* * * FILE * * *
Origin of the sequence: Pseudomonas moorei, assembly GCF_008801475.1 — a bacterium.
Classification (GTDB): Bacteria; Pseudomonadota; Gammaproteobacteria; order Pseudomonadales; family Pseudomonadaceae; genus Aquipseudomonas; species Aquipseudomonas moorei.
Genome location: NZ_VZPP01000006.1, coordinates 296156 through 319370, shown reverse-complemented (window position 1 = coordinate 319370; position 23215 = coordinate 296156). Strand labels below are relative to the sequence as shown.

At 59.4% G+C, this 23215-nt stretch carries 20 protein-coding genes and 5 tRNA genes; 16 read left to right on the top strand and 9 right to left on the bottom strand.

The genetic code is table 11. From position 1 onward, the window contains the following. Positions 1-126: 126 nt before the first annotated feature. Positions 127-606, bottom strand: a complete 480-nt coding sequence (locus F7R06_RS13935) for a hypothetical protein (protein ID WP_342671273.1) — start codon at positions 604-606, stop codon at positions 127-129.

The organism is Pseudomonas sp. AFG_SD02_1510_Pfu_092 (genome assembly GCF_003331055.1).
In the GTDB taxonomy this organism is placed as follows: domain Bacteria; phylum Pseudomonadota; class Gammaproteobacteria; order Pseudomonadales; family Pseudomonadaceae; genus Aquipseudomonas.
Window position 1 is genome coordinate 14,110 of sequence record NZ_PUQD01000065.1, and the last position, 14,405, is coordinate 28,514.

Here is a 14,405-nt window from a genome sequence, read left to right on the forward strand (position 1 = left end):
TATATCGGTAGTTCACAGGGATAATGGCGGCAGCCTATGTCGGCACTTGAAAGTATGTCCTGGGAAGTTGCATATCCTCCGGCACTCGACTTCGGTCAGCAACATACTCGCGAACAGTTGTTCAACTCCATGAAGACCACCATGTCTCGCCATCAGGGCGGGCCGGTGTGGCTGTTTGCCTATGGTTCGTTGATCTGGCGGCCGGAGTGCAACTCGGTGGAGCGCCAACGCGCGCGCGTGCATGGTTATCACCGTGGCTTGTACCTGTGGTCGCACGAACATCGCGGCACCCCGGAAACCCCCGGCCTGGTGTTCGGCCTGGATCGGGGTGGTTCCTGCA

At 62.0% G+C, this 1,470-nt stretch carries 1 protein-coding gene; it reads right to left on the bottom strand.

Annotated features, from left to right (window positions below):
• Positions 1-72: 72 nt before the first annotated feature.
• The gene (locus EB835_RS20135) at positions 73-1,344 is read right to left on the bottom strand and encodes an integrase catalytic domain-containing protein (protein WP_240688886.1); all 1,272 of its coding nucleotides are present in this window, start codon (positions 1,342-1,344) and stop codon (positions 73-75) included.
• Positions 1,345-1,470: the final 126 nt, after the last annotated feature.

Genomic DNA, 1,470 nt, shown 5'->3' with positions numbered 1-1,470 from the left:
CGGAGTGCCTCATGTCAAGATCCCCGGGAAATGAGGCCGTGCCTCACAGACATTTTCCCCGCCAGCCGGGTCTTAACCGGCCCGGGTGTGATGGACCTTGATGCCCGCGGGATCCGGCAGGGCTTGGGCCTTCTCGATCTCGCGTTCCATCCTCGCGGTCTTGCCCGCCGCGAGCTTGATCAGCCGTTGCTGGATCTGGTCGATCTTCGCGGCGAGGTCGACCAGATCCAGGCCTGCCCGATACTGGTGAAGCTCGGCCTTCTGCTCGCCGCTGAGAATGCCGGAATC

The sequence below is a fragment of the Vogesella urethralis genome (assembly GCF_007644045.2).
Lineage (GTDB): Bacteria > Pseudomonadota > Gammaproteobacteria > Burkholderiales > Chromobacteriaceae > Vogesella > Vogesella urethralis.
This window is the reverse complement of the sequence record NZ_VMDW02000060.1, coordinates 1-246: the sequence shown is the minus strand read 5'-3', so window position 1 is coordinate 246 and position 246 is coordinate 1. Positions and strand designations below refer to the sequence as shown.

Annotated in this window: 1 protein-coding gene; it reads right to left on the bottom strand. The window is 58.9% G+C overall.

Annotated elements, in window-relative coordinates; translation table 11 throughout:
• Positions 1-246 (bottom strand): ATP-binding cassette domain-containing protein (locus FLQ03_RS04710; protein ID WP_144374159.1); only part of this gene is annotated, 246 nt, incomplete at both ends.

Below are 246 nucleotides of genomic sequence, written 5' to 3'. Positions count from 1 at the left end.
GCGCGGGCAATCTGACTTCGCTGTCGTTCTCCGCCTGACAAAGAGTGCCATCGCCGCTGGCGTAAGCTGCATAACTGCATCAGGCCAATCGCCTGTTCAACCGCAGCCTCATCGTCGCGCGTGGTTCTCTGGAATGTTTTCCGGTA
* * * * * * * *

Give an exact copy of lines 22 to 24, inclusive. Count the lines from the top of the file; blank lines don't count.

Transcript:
Annotated elements, in window-relative coordinates; translation table 11 throughout:
• Positions 1-246 (bottom strand): ATP-binding cassette domain-containing protein (locus FLQ03_RS04710; protein ID WP_144374159.1); only part of this gene is annotated, 246 nt, incomplete at both ends.

Below are 246 nucleotides of genomic sequence, written 5' to 3'. Positions count from 1 at the left end.